“What did?”

“There’s a copy of the Black Book in the cathedral library. If it were to somehow appear outside the wards.”

“What if they got it?” Thea frowned.

“Oh, I don’t plan on actually moving it. Just making them think it’s going to be moved.”

“What’s the Black Book?” I demanded, and got odd looks from everyone except Mike. Including Seb. Clearly, it was something I was supposed to know.

“It’s a book that supposedly contains the true names of many of the more powerful demons. You need that to banish them. So, of course, every demon has a standing order to destroy any copy they can find.”

I nodded. “Okay. So…yeah. But no moving the actual book. Please.” I had this feeling we’d want that book.

Sooner or later. Probably sooner.

Episode Six: Daddy Issues: Scene 25

Or not an idiot. Apparently, I wasn’t the only demon hunter in the area, because holy water in the sprinkler system?

Hadn’t been part of the plan. Not that I was going to do anything to protect the succubus. She shrieked, glared at me, then vanished before I could tell her this one wasn’t me. The non-demons were, of course, pouring out the doors.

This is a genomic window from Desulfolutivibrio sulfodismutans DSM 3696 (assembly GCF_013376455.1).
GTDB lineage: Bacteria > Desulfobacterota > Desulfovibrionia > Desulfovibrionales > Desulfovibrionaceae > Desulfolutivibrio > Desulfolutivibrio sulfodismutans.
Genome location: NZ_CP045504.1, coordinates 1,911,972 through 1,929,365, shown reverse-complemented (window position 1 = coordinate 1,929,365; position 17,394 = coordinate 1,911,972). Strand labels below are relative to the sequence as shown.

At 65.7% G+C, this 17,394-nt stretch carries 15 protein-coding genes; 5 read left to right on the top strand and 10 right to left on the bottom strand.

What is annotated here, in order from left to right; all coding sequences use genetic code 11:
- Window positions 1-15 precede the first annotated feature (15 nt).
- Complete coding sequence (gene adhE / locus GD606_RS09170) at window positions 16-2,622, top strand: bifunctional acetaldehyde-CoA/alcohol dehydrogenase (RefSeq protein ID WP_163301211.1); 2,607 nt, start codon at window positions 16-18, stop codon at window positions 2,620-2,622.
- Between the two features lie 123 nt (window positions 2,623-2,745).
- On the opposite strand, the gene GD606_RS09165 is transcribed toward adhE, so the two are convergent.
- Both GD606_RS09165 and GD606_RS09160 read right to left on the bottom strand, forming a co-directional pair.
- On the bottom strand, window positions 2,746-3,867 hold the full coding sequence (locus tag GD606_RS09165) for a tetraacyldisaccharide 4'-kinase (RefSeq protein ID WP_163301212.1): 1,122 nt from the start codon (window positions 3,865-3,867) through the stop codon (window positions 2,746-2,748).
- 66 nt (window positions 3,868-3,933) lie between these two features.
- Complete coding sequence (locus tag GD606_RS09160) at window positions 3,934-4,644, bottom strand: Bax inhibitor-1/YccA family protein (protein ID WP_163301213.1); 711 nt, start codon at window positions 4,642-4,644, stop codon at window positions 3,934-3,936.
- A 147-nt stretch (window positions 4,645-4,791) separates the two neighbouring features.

I was heading towards the employee-only door, determined to find out who had ruined our sting before they got away. They were probably useful to know, because I was wishing I had thought of holy water in the sprinkler system. Then again, I had a feeling it hadn’t got rid of them for long.

The door led to a narrow breezeblock corridor. On one side were dressing rooms for bands and other performers. Down the other, I saw a masculine figure running for the fire exit.

I took a gamble that this was the perpetrator (or Martin) and took off after him. I caught up with him as he stepped out into the alleyway outside.

“Was that your genius idea?”

He turned to face me. Blinked. “What?”

“The sprinkler system. If it wasn’t you, tell me, but I do have ways of determining the truth.” Not that I exactly did – right now, Thea had the horn in her purse, which was larger.

He narrowed his eyes. “Huh. You’re not a demon.”

I brushed the adulterated water off my arm. “Nope. We’re on the same side, but we seem to have crossed each other. I’m Jane.”

“Seb,” he introduced. I wasn’t sure from his appearance which form of Sebastian it might be short for.

“So. Are you a demon hunter or just?”

“My dad was…a demon hunter.” He tailed off. “I just…”

“You did the right thing. Not your fault we were trying to corner them for an exorcism.” At that point, Father William came out of the building, looking uncomfortable.

“They got away,” the priest said…he was wearing a plain suit and no dog collar.

“I know. This is the guy that interrupted. I reckon we should keep him around so he doesn’t do it again.”

Seb was starting to look worried.